In general Barley and Orr (1997) place paramedics' work in a gap between the medical profession physicians belongs to, and a service occupation: "They [paramedics] are connected to the [medical profession] by a radio, their skills, and a working grasp of medicine; to [a service occupation], by their role as ambulance drivers" (p. 12). They are in an ambiguous position where they both are the expert when treating patients in emergency situations within their work context; and a servant in the sense of bringing patients to a higher level of care, that is to the hospital context where the physicians operate. Hence, they could be seen as partly operating within another established professions' knowledge and competence spheres (cf. Abbott, 1988; Keefe and Potosky, 1997).
We conducted 40 interviews with paramedics in conjunction with a larger study that included an experiment investigating the potential of 3D telepresence technology to improve patient care in complex medical emergency situations (Sonnenwald et al., 2008; Söderholm et al., 2008). The experiment included a simulated medical scenario during which paramedics diagnosed and treated a difficult airway on a mannequin under three conditions: working in collaboration with an emergency physician via state-of-the-art 2D video or working in collaboration via a 3D telepresence proxy or working alone. For the 3D proxy condition, the consulting physician was physically present in the same room as the mannequin and paramedic. The physician was allowed to freely move around in the room. However, the physician could not touch anything in the room and could only point to things using a laser pointer. This simulates the current vision and technical goals for 3D telepresence technology (Welch et al., 2011).
After participating in an experiment session each paramedic participated in a semi-structured interview with open ended questions. Only interviews conducted after sessions involving collaboration with a physician are included in the analysis reported in this paper. Topics discussed during each of these interviews encompassed: the paramedic's current work practices; motivations, mechanisms, practices and challenges regarding collaborating with a physician currently; benefits of collaborating with a physician today and in the future using 3D telepresence technology; benefits and challenges with respect to the use of 3D telepresence technology in the future. The interviews lasted between 20 and 55 minutes, with an average length of 34 minutes. Each interview was audio-recorded and transcribed.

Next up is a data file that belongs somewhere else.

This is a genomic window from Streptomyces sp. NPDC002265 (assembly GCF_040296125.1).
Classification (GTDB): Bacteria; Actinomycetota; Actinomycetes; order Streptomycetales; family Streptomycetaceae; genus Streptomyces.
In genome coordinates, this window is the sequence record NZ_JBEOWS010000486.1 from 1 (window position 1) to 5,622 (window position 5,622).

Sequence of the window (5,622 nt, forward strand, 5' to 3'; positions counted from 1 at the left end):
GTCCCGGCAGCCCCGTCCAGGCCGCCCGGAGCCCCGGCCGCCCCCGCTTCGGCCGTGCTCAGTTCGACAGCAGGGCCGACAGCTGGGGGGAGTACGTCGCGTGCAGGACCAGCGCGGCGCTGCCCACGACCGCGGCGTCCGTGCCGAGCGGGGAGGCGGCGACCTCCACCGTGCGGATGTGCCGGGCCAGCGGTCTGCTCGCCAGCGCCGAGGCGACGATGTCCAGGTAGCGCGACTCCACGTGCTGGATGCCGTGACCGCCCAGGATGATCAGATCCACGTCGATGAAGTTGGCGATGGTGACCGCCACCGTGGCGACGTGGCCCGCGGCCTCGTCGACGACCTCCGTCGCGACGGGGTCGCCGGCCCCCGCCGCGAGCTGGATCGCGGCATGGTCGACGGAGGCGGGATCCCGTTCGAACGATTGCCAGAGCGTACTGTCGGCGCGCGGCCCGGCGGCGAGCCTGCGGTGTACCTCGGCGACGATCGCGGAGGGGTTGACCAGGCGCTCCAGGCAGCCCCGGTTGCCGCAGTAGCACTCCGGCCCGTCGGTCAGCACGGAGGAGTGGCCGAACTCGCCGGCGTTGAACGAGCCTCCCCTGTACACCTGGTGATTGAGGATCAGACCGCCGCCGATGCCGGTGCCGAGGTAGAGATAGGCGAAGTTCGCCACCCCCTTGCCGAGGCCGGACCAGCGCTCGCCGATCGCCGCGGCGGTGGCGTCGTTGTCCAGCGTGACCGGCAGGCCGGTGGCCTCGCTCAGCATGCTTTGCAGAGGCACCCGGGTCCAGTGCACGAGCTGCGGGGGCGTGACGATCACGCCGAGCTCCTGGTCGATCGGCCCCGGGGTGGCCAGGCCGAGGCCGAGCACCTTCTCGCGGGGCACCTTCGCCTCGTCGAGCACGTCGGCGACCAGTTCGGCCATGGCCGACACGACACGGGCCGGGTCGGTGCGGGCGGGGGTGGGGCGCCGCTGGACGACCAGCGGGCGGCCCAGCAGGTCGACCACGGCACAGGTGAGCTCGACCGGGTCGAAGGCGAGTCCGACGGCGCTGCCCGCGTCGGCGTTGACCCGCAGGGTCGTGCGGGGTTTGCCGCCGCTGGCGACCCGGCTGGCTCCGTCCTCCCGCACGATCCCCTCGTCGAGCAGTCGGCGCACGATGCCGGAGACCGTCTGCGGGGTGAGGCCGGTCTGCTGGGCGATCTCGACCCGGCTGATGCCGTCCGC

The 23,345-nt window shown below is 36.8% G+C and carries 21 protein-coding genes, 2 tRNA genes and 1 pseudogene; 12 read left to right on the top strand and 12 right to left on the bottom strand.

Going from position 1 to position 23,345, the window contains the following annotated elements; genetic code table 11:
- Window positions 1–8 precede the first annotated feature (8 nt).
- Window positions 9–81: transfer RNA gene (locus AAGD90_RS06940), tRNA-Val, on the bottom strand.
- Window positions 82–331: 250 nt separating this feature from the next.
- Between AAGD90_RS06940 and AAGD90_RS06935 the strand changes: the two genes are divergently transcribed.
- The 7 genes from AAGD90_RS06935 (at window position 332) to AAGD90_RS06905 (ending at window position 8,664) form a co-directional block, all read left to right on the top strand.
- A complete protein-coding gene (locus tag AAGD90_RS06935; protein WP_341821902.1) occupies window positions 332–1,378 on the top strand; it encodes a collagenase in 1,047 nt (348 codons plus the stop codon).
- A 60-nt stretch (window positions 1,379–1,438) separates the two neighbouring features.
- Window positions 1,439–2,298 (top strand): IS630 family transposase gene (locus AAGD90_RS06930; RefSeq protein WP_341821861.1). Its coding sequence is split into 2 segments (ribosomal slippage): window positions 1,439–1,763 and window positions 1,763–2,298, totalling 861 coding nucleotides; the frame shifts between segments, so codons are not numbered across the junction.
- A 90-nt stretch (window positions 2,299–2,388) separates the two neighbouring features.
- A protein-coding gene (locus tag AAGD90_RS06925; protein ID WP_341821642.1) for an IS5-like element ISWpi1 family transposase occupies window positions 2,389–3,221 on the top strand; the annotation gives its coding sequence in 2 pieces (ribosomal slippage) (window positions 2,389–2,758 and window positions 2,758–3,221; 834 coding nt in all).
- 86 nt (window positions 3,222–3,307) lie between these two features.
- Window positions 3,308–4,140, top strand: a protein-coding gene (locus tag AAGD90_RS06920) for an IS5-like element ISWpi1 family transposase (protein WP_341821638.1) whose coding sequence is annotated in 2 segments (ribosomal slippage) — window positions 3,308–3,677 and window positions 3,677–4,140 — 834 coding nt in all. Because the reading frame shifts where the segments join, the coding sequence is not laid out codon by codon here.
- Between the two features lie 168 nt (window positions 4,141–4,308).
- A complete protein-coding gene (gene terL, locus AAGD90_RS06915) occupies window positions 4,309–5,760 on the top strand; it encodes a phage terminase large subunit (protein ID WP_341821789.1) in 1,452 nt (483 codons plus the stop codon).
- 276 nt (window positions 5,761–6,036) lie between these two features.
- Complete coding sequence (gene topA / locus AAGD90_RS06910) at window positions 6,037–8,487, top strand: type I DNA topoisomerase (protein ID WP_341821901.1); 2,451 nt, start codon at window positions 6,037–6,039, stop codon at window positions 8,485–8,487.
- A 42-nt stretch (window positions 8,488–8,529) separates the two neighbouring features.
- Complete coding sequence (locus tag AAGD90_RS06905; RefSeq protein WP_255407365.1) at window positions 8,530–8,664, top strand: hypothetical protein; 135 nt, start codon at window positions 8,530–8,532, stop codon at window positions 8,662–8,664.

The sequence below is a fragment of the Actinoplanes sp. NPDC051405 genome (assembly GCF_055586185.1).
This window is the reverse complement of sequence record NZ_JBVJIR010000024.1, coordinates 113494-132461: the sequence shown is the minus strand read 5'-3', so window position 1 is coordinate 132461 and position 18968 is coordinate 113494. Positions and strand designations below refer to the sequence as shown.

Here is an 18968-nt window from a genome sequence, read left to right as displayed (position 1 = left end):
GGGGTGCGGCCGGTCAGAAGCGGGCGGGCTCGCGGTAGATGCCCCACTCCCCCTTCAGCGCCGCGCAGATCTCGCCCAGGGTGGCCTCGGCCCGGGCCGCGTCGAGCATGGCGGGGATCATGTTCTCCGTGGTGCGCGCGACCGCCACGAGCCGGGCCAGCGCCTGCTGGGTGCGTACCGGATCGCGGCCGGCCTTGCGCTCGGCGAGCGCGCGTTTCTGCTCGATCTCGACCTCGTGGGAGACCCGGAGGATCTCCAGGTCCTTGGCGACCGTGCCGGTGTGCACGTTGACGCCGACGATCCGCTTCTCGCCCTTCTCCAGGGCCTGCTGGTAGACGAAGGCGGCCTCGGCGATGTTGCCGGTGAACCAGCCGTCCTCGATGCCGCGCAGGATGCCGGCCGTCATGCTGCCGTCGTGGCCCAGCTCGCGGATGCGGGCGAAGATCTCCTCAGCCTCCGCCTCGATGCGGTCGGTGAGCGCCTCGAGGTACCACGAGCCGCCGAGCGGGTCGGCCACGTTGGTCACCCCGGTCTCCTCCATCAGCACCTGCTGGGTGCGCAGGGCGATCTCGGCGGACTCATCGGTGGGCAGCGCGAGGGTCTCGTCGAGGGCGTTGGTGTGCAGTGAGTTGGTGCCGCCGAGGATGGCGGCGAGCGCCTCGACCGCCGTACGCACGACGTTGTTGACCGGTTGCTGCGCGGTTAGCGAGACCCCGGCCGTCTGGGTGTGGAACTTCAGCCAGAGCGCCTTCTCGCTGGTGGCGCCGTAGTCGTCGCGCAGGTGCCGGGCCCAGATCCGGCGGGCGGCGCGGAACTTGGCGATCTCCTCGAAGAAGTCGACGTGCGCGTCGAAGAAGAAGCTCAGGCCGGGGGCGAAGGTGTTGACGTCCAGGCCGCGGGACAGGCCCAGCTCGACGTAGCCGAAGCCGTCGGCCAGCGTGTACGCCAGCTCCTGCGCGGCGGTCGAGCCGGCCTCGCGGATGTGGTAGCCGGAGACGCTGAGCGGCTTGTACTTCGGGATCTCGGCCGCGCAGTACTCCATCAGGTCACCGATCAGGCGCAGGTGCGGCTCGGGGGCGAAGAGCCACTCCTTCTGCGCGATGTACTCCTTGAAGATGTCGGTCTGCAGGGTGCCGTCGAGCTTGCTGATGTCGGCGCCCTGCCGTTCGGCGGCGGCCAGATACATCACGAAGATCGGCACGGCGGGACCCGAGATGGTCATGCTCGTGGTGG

All interviews were conducted in a south-eastern state in the United States within a geographic region that has a combination of both suburban and rural population areas. This region has a large, nationally acclaimed teaching and research hospital, multiple independent public and private emergency medical service organizations, and a rural medical centre with a small emergency room. Emergency medical service training and operations standards are regulated by the state. The region is typical of many areas of the US.
The paramedics participating in the study worked for a wide variety of emergency medical service organizations across the geographic region, including private, public and medical flight agencies. They provided care in major urban cities, suburban towns and rural areas. 75% were male, and 25% were female. They had 1 to 25 years of professional experience as a certified trained paramedic. Most participants had also worked as an emergency medical technician (EMT) before qualifying as a paramedic, and thus these participants had an average of 11.8 years of emergency medical service experience overall. Thus, they are a representative cross-section of paramedic professionals.
The interview data was analysed using open and axial coding. Open coding was used to identify major codes or themes emerging from the data. After we established codes and definitions for the codes, we did axial coding in which we analysed data multiple times to help ensure all data were coded appropriately and that we had not missed instances of the codes or possible new codes. Coding was done using the software Atlas.ti. An agreement of 0.82 using Cohen's kappa intercoder reliability measure was reached when two project team members independently coded interview data. A kappa value above 0.75 is considered excellent (Robson, 2002). After coding was completed, multiple topic memos that synthesised themes and relationships among codes were created. The topic memos explored the meaning and implications of the data.
A limitation to this study, as discussed in our earlier papers (Sonnenwald et al., 2008), is its focus on one geographic region. Paramedic practice is regulated differently across countries. In the US it is regulated by states, and practices within one state may differ from practices in another state. Additional research involving paramedics in other states and other countries might reveal different collaborative practices and challenges. This study offers a perspective within one geographic region as a starting point, providing insight into paramedic work practices that are seldom studied.